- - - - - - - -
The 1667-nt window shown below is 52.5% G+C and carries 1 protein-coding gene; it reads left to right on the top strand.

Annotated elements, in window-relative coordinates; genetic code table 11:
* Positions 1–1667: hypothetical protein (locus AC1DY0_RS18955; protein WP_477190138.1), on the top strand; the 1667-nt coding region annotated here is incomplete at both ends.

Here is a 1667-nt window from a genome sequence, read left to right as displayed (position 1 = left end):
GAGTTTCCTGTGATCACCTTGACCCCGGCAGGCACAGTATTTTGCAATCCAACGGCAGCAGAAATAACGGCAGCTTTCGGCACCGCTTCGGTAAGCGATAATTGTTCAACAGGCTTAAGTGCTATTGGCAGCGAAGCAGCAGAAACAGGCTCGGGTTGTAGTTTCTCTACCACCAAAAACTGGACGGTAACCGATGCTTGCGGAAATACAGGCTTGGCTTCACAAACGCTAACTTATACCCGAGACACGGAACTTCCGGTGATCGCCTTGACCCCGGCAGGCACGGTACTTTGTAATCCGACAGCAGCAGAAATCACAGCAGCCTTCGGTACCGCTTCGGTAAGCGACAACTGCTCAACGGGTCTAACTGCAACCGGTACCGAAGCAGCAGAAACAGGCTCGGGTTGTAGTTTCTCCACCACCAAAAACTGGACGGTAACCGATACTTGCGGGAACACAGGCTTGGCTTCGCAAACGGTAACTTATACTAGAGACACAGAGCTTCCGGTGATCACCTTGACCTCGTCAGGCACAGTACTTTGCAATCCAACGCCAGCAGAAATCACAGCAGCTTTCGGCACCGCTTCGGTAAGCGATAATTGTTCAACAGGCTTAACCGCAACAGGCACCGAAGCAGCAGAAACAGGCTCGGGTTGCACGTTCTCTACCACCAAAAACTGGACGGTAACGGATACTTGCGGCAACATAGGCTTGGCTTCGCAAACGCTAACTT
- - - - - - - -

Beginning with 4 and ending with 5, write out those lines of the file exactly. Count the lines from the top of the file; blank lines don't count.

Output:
Here is a 1667-nt window from a genome sequence, read left to right as displayed (position 1 = left end):
GAGTTTCCTGTGATCACCTTGACCCCGGCAGGCACAGTATTTTGCAATCCAACGGCAGCAGAAATAACGGCAGCTTTCGGCACCGCTTCGGTAAGCGATAATTGTTCAACAGGCTTAAGTGCTATTGGCAGCGAAGCAGCAGAAACAGGCTCGGGTTGTAGTTTCTCTACCACCAAAAACTGGACGGTAACCGATGCTTGCGGAAATACAGGCTTGGCTTCACAAACGCTAACTTATACCCGAGACACGGAACTTCCGGTGATCGCCTTGACCCCGGCAGGCACGGTACTTTGTAATCCGACAGCAGCAGAAATCACAGCAGCCTTCGGTACCGCTTCGGTAAGCGACAACTGCTCAACGGGTCTAACTGCAACCGGTACCGAAGCAGCAGAAACAGGCTCGGGTTGTAGTTTCTCCACCACCAAAAACTGGACGGTAACCGATACTTGCGGGAACACAGGCTTGGCTTCGCAAACGGTAACTTATACTAGAGACACAGAGCTTCCGGTGATCACCTTGACCTCGTCAGGCACAGTACTTTGCAATCCAACGCCAGCAGAAATCACAGCAGCTTTCGGCACCGCTTCGGTAAGCGATAATTGTTCAACAGGCTTAACCGCAACAGGCACCGAAGCAGCAGAAACAGGCTCGGGTTGCACGTTCTCTACCACCAAAAACTGGACGGTAACGGATACTTGCGGCAACATAGGCTTGGCTTCGCAAACGCTAACTT